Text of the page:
Melt variation on relative partial dispersion
Posted 10 December 2012 - 07:36 AM
I would like to know what is a typical melt-to-melt variation on partial dispersion (lets say for e,C lines) for a given glass.
I know that dispersion (nF-nC) could be controlled at level of +-0.00002 (and if one asks the company even on 6th digit level), and that melt-to-melt variations are even larger. But I can't find the number for relative partial dispersion. Since it is a ratio of two dispersions, the melt-to-melt variations in refractive indices probably mostly cancel out. Is it safe to assume, that the relative partial dispersion is controlled between various melts at the level of 0.0001 (the glass catalogues usually state relative partial dispersion on 4 digits)?
Posted 10 December 2012 - 08:55 AM
I did my first research on this problem by calculating the partials out of an old Schott catalog, using the one of first digital calculators, a Friden, which weighed 15 pounds and had 4 functions!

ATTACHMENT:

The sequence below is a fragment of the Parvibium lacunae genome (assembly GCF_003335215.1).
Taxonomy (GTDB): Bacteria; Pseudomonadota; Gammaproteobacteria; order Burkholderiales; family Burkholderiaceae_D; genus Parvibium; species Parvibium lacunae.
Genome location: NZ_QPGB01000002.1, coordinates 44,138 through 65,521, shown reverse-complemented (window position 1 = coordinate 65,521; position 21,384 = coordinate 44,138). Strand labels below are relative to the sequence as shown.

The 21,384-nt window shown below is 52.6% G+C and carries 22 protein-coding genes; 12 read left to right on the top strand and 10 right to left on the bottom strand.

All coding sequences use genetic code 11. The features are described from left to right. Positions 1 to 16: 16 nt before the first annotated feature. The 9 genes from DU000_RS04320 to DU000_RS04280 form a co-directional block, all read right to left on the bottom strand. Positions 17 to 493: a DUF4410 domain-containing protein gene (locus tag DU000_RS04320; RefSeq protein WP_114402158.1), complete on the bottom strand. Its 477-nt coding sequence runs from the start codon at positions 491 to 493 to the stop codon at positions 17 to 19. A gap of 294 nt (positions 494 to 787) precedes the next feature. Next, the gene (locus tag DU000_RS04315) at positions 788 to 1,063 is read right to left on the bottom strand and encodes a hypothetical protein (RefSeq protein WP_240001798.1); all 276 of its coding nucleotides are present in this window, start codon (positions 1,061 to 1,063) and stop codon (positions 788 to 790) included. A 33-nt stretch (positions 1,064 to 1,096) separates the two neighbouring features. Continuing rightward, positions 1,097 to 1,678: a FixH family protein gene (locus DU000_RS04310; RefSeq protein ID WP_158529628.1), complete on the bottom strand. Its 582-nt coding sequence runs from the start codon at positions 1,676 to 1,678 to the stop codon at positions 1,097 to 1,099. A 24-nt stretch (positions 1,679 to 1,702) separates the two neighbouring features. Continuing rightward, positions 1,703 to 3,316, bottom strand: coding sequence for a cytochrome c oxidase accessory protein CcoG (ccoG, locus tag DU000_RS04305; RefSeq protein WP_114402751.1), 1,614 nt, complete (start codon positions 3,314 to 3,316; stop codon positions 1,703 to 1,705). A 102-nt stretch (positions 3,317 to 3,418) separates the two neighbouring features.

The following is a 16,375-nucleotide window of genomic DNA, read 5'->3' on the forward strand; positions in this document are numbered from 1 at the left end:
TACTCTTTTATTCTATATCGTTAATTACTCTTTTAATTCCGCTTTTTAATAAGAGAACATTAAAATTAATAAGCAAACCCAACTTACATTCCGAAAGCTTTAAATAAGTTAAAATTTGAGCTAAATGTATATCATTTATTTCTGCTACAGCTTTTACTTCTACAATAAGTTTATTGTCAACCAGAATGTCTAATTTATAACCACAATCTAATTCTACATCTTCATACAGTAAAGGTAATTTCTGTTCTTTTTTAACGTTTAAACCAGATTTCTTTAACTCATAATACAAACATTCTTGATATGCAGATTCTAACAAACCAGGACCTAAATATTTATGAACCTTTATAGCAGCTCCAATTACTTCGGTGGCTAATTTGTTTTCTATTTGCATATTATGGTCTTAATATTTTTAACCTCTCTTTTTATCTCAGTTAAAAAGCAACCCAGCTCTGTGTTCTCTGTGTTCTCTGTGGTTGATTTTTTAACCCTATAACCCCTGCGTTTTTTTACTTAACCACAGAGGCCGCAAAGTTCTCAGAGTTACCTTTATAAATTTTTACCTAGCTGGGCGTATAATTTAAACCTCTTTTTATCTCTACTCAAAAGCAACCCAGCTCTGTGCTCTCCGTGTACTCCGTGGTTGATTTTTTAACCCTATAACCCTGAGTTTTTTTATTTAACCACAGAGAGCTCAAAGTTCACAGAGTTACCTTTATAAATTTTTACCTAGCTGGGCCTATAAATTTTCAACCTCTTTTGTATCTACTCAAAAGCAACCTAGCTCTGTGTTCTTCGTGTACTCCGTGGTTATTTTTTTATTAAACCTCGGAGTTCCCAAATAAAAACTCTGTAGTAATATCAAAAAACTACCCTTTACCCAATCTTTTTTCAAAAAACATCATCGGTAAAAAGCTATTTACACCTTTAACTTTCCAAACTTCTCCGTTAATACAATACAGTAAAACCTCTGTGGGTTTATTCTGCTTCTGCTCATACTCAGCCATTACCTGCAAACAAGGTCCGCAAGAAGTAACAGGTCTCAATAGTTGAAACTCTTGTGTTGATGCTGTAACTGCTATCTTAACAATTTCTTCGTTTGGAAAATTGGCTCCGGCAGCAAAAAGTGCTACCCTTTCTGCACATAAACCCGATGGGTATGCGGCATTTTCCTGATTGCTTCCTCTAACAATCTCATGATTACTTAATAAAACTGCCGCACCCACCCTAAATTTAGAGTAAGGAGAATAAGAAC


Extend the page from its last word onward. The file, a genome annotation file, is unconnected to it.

Posted 10 December 2012 - 09:23 AM
This is not the case in the ultraviolet (like for U-BK7), where partials can and do vary more.
Posted 11 December 2012 - 04:05 AM
Do you know if one can ask the glass companies to measure it with 0.0001 precision (for reasonable price)? I know, one can ask for example OHara company to measure dispersion at +-0.000003 level, but this would still give about +-0.0004 precision on relative partial dispersion for e,C lines. But may be there is some other clever way how to measure the relative partial dispersion.
Posted 11 December 2012 - 06:48 AM
What's not clear to me is your high sensitivity to index and partials. Normally one does a "melt re-comp" on a lens based on real glass data instead of catalog values. After real glass blanks are received along with their melt pedigree, a separate glass catalog is created in the design software that exactly models the measured glass pieces. The design is then re-optimized and re-toleranced using real data, which usually restores full performance. If you're just making one lens, this is no biggie. If you're making a small production run of, say, 100 lens assemblies, you'd better already have all the glass on hand, with melt data, otherwise you'll be tweaking tooling during production, which eats up profit.
Posted 11 December 2012 - 07:55 AM
Sorry, if I was not clear enough. My original hope was that I would not need to worry about melt-to-melt differences if the relative partial dispersion stays at about +-0.0002 level from the catalogue listed numbers. Of course, once I know the relative partial dispersions, I can optimize the performance accordingly.